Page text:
The OpenAI team is almost ready to release a web crawler that will eat the whole open web

If you don’t want your online material used to train AI, you’ll need to opt-out.

To increase the data available for training its next generation of AI systems, OpenAI has published a new web crawling bot called GPTBot. The corporation has trademarked the phrase “GPT-5,” suggesting an impending release while warning website owners how to avoid being indexed.

According to OpenAI, the web crawler will gather data from publicly accessible websites while avoiding stuff that is behind paywalls, sensitive, or otherwise off-limits. However, unlike Google, Bing, and Yandex, GPTBot is opt-out; it will automatically treat any publicly available data as a fair game. The owner of a website may prevent the OpenAI web crawler from accessing it by including a “disallow” rule in a generic web server file.

OpenAI further claims that GPTBot will proactively check scraped material for PII and policy-violating content and erase it.

However, the opt-out method still presents consent concerns, according to some experts in the field of technological ethics.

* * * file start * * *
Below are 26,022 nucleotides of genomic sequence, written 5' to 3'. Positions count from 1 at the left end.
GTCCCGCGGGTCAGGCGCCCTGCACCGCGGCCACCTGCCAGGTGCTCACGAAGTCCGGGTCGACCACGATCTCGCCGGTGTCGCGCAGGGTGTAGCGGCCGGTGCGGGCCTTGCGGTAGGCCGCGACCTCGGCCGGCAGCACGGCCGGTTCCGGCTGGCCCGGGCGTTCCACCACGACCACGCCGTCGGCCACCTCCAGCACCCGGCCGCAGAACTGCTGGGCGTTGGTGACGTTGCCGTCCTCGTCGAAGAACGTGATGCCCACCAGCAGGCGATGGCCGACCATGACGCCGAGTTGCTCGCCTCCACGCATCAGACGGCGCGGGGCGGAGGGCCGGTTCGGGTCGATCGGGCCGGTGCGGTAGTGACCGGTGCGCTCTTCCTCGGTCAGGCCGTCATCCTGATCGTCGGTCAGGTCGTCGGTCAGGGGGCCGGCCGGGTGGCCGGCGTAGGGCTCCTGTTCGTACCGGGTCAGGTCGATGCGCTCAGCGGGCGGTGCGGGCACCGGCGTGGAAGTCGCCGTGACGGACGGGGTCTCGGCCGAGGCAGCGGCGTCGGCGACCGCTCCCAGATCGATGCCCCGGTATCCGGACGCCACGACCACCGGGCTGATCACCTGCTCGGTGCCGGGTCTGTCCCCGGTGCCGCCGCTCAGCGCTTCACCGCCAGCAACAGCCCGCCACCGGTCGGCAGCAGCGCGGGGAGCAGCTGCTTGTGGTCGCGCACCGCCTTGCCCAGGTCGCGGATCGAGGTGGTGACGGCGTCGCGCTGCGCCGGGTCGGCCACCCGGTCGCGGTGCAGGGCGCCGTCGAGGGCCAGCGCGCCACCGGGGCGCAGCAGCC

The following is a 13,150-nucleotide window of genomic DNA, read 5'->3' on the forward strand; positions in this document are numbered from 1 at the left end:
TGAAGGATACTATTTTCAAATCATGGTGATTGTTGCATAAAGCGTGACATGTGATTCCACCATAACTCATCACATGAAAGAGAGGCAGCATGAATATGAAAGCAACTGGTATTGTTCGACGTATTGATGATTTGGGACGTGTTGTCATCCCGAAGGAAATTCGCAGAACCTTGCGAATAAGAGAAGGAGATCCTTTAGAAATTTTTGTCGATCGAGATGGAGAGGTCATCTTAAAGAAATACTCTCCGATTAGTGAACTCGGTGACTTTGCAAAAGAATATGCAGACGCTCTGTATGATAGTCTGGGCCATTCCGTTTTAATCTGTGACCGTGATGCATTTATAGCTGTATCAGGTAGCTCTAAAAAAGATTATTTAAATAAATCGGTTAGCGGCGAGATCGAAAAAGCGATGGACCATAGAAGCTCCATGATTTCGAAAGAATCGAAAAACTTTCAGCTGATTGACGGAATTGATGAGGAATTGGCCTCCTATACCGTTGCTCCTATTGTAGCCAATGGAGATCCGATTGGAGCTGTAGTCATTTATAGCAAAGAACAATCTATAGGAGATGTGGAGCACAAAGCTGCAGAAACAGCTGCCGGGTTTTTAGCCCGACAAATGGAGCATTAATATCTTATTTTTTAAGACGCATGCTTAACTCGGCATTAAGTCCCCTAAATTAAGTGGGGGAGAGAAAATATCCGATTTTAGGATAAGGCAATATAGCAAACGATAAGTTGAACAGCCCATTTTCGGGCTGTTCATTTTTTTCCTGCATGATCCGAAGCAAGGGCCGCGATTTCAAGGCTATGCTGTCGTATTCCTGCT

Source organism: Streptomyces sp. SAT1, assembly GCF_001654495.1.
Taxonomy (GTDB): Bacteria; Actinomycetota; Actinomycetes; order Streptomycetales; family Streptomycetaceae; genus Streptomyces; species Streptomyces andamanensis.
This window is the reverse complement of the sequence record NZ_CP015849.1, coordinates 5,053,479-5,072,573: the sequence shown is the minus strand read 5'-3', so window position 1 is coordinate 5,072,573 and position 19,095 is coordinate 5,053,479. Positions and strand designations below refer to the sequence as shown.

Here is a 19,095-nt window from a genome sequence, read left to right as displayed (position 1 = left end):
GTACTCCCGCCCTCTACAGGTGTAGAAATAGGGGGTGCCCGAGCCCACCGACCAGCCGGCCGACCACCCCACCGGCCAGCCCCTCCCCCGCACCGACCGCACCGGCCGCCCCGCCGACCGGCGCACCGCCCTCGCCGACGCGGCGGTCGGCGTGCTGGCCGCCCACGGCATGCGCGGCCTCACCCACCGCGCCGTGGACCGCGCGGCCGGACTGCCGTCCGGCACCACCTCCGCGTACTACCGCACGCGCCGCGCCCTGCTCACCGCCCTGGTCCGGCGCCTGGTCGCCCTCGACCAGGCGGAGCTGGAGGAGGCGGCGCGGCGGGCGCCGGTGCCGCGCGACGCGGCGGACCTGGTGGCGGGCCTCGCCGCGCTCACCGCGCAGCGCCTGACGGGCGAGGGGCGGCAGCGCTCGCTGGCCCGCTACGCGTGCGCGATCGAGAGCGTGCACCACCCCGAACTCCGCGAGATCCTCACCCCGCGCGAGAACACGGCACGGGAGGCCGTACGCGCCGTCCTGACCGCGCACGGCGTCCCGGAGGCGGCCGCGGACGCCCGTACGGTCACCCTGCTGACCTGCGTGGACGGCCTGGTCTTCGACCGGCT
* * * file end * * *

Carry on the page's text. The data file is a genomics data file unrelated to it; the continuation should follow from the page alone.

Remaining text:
In defence of OpenAI’s action, several Hacker News commenters argued that it is necessary for the company to collect as much data as possible if the public is ever going to have access to a powerful generative AI tool. Another user warned that without more recent information, the GPT models will remain static until September 2021. One user who was more concerned about their privacy than usual pointed out that “OpenAI isn’t even citing in moderation.”

OpenAI has been under fire for improperly using scraped data to train LLMs like ChatGPT, thus the company has responded by releasing GPTBot. In April, the firm revised its privacy policy in response to similar criticisms.

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